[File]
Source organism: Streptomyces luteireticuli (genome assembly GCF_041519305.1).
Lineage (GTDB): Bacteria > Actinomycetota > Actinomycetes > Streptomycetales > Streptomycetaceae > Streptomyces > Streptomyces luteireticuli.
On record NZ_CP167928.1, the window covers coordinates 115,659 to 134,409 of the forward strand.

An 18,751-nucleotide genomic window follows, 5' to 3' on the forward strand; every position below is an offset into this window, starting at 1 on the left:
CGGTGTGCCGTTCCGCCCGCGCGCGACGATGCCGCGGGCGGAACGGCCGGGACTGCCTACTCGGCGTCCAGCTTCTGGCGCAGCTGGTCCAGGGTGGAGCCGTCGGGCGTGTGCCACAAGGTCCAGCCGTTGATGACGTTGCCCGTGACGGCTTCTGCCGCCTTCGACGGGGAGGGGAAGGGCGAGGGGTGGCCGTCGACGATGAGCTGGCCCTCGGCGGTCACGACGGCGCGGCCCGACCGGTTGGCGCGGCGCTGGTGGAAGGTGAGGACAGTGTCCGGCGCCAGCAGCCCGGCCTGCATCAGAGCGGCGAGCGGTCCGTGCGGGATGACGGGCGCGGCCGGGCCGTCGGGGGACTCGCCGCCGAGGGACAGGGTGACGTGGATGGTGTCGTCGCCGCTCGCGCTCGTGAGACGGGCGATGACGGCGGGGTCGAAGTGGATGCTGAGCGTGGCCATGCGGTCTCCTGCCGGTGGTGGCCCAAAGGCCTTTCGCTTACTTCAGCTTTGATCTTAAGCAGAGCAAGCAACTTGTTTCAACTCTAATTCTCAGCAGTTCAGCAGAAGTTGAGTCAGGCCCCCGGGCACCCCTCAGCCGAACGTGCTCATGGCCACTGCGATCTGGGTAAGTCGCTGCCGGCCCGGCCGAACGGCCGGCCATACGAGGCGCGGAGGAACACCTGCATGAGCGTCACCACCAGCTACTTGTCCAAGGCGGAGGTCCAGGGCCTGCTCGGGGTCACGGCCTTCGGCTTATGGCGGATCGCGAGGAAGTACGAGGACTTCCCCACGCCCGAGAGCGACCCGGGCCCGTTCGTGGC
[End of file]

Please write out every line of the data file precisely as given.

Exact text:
Source organism: Streptomyces luteireticuli (genome assembly GCF_041519305.1).
Lineage (GTDB): Bacteria > Actinomycetota > Actinomycetes > Streptomycetales > Streptomycetaceae > Streptomyces > Streptomyces luteireticuli.
On record NZ_CP167928.1, the window covers coordinates 115,659 to 134,409 of the forward strand.

An 18,751-nucleotide genomic window follows, 5' to 3' on the forward strand; every position below is an offset into this window, starting at 1 on the left:
CGGTGTGCCGTTCCGCCCGCGCGCGACGATGCCGCGGGCGGAACGGCCGGGACTGCCTACTCGGCGTCCAGCTTCTGGCGCAGCTGGTCCAGGGTGGAGCCGTCGGGCGTGTGCCACAAGGTCCAGCCGTTGATGACGTTGCCCGTGACGGCTTCTGCCGCCTTCGACGGGGAGGGGAAGGGCGAGGGGTGGCCGTCGACGATGAGCTGGCCCTCGGCGGTCACGACGGCGCGGCCCGACCGGTTGGCGCGGCGCTGGTGGAAGGTGAGGACAGTGTCCGGCGCCAGCAGCCCGGCCTGCATCAGAGCGGCGAGCGGTCCGTGCGGGATGACGGGCGCGGCCGGGCCGTCGGGGGACTCGCCGCCGAGGGACAGGGTGACGTGGATGGTGTCGTCGCCGCTCGCGCTCGTGAGACGGGCGATGACGGCGGGGTCGAAGTGGATGCTGAGCGTGGCCATGCGGTCTCCTGCCGGTGGTGGCCCAAAGGCCTTTCGCTTACTTCAGCTTTGATCTTAAGCAGAGCAAGCAACTTGTTTCAACTCTAATTCTCAGCAGTTCAGCAGAAGTTGAGTCAGGCCCCCGGGCACCCCTCAGCCGAACGTGCTCATGGCCACTGCGATCTGGGTAAGTCGCTGCCGGCCCGGCCGAACGGCCGGCCATACGAGGCGCGGAGGAACACCTGCATGAGCGTCACCACCAGCTACTTGTCCAAGGCGGAGGTCCAGGGCCTGCTCGGGGTCACGGCCTTCGGCTTATGGCGGATCGCGAGGAAGTACGAGGACTTCCCCACGCCCGAGAGCGACCCGGGCCCGTTCGTGGC